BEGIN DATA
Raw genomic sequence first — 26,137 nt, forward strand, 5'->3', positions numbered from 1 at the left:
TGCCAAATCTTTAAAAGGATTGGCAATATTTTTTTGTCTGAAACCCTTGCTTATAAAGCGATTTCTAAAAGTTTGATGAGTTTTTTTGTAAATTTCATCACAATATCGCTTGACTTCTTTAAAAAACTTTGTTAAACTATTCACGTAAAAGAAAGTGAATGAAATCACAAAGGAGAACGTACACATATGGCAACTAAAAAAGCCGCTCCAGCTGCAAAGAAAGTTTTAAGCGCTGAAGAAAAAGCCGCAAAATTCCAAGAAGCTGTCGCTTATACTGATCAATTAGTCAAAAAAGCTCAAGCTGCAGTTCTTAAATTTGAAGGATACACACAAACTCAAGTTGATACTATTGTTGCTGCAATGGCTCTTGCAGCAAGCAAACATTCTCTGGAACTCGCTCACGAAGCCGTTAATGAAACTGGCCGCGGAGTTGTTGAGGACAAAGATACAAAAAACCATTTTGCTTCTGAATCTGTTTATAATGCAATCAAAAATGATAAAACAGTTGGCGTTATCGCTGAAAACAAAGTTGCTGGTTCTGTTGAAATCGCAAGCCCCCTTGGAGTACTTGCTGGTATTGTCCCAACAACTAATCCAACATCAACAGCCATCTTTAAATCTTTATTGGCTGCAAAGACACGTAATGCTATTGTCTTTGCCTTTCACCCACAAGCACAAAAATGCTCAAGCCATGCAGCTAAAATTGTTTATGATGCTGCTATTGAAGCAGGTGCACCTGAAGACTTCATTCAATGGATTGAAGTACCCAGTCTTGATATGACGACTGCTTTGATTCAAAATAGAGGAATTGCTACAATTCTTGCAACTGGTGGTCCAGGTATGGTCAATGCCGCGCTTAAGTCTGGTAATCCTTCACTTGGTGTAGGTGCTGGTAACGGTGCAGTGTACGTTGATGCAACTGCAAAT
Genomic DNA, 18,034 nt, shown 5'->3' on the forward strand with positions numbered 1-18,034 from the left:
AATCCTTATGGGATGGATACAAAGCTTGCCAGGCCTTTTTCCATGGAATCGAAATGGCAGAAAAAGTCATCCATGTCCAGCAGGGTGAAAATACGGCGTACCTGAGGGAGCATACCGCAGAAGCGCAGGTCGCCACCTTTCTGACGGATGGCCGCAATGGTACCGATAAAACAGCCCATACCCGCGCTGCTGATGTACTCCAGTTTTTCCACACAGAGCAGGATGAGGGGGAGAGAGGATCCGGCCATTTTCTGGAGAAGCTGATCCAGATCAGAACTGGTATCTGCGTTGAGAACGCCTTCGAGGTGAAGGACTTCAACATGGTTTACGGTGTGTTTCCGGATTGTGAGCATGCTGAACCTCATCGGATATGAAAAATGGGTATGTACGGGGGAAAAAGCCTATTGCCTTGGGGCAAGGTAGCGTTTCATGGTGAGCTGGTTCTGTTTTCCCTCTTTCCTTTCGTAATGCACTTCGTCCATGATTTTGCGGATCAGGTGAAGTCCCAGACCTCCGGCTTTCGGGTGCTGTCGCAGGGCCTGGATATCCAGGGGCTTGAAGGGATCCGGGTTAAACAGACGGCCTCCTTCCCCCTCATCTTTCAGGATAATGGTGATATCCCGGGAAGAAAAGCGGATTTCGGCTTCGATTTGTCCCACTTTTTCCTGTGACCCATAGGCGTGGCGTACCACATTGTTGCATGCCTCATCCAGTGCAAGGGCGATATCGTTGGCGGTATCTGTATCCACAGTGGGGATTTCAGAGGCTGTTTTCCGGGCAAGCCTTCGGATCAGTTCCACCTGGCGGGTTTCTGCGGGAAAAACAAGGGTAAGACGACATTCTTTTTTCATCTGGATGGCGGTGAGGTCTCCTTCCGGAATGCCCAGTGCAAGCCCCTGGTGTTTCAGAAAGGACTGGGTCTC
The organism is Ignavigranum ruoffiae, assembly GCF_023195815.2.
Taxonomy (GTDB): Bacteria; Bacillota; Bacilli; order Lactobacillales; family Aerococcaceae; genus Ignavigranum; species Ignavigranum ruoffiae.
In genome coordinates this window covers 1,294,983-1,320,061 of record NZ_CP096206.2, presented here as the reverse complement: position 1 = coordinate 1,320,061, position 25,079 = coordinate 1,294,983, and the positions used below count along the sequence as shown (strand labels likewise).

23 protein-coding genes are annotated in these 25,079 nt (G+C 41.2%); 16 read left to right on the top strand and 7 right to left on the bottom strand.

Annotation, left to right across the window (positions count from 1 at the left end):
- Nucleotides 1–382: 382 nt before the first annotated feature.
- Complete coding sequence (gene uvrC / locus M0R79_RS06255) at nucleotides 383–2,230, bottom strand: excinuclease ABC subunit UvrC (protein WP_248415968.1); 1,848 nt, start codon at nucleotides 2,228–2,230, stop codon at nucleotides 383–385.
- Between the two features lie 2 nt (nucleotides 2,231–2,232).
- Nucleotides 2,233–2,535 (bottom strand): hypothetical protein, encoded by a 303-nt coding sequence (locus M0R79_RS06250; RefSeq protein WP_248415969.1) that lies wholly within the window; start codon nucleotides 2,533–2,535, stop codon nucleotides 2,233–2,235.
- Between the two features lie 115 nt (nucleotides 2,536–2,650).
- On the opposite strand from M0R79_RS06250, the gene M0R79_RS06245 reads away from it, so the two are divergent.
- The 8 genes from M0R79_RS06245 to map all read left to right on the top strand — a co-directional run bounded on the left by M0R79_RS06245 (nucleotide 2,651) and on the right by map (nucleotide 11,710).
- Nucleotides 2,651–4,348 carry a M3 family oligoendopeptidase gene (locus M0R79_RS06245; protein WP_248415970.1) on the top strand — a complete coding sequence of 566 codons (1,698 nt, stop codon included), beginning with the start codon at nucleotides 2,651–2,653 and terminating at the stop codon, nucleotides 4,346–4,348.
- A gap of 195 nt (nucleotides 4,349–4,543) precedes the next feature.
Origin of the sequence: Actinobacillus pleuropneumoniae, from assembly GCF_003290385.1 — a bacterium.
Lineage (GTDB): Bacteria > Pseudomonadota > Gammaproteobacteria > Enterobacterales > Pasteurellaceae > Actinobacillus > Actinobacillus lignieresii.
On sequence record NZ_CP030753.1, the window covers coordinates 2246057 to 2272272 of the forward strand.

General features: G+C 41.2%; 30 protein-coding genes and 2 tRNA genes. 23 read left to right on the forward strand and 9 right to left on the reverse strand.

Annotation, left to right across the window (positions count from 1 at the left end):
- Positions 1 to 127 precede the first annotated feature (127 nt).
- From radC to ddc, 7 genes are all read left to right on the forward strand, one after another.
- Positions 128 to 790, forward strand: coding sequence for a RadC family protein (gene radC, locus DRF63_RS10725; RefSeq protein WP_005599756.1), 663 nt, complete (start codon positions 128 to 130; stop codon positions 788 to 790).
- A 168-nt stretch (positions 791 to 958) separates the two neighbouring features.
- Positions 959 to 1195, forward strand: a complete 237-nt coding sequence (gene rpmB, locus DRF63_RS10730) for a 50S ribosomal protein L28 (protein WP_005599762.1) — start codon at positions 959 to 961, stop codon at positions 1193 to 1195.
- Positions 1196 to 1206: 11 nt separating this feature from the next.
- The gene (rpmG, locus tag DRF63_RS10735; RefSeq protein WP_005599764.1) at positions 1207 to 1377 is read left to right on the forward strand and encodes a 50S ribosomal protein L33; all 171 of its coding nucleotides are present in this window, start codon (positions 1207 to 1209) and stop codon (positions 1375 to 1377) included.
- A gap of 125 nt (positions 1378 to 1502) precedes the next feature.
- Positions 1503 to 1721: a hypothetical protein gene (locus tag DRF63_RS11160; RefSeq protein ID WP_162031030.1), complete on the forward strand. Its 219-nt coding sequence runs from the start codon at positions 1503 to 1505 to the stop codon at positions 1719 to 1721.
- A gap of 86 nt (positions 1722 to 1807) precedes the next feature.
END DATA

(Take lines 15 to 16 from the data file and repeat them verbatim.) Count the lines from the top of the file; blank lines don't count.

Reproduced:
- On the opposite strand from M0R79_RS06250, the gene M0R79_RS06245 reads away from it, so the two are divergent.
- The 8 genes from M0R79_RS06245 to map all read left to right on the top strand — a co-directional run bounded on the left by M0R79_RS06245 (nucleotide 2,651) and on the right by map (nucleotide 11,710).